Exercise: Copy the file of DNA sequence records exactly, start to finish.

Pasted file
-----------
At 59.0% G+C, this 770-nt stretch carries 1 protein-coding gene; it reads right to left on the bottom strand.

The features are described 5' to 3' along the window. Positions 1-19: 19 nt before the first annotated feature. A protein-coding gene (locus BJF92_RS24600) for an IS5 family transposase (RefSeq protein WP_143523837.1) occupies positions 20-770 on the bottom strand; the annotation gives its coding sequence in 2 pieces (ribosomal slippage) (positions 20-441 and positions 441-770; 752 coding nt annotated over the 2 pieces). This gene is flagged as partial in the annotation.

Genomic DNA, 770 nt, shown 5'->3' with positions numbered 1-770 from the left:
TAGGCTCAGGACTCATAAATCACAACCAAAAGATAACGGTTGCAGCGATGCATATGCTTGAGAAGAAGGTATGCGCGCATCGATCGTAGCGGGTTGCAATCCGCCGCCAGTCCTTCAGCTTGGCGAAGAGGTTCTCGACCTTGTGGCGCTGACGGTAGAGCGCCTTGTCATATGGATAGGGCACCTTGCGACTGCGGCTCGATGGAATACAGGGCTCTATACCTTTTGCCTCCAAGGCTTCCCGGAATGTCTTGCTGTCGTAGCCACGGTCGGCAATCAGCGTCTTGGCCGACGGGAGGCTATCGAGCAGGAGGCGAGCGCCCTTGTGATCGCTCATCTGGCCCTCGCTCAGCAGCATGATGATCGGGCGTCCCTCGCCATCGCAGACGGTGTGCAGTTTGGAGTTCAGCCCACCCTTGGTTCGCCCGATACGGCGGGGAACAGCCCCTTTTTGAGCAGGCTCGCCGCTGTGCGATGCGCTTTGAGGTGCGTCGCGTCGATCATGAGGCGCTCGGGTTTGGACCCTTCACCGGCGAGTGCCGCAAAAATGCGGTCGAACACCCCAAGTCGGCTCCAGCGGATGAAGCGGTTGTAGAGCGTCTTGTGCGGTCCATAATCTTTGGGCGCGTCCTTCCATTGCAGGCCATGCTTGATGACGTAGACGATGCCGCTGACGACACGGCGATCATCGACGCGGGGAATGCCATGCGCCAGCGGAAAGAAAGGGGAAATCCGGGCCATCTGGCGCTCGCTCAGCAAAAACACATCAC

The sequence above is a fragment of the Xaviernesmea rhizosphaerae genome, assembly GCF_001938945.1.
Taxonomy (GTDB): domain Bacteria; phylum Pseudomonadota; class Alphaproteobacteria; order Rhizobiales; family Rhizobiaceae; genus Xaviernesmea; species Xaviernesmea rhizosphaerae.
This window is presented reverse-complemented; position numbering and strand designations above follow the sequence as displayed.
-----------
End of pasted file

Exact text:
At 59.0% G+C, this 770-nt stretch carries 1 protein-coding gene; it reads right to left on the bottom strand.

The features are described 5' to 3' along the window. Positions 1-19: 19 nt before the first annotated feature. A protein-coding gene (locus BJF92_RS24600) for an IS5 family transposase (RefSeq protein WP_143523837.1) occupies positions 20-770 on the bottom strand; the annotation gives its coding sequence in 2 pieces (ribosomal slippage) (positions 20-441 and positions 441-770; 752 coding nt annotated over the 2 pieces). This gene is flagged as partial in the annotation.

Genomic DNA, 770 nt, shown 5'->3' with positions numbered 1-770 from the left:
TAGGCTCAGGACTCATAAATCACAACCAAAAGATAACGGTTGCAGCGATGCATATGCTTGAGAAGAAGGTATGCGCGCATCGATCGTAGCGGGTTGCAATCCGCCGCCAGTCCTTCAGCTTGGCGAAGAGGTTCTCGACCTTGTGGCGCTGACGGTAGAGCGCCTTGTCATATGGATAGGGCACCTTGCGACTGCGGCTCGATGGAATACAGGGCTCTATACCTTTTGCCTCCAAGGCTTCCCGGAATGTCTTGCTGTCGTAGCCACGGTCGGCAATCAGCGTCTTGGCCGACGGGAGGCTATCGAGCAGGAGGCGAGCGCCCTTGTGATCGCTCATCTGGCCCTCGCTCAGCAGCATGATGATCGGGCGTCCCTCGCCATCGCAGACGGTGTGCAGTTTGGAGTTCAGCCCACCCTTGGTTCGCCCGATACGGCGGGGAACAGCCCCTTTTTGAGCAGGCTCGCCGCTGTGCGATGCGCTTTGAGGTGCGTCGCGTCGATCATGAGGCGCTCGGGTTTGGACCCTTCACCGGCGAGTGCCGCAAAAATGCGGTCGAACACCCCAAGTCGGCTCCAGCGGATGAAGCGGTTGTAGAGCGTCTTGTGCGGTCCATAATCTTTGGGCGCGTCCTTCCATTGCAGGCCATGCTTGATGACGTAGACGATGCCGCTGACGACACGGCGATCATCGACGCGGGGAATGCCATGCGCCAGCGGAAAGAAAGGGGAAATCCGGGCCATCTGGCGCTCGCTCAGCAAAAACACATCAC

The sequence above is a fragment of the Xaviernesmea rhizosphaerae genome, assembly GCF_001938945.1.
Taxonomy (GTDB): domain Bacteria; phylum Pseudomonadota; class Alphaproteobacteria; order Rhizobiales; family Rhizobiaceae; genus Xaviernesmea; species Xaviernesmea rhizosphaerae.
This window is presented reverse-complemented; position numbering and strand designations above follow the sequence as displayed.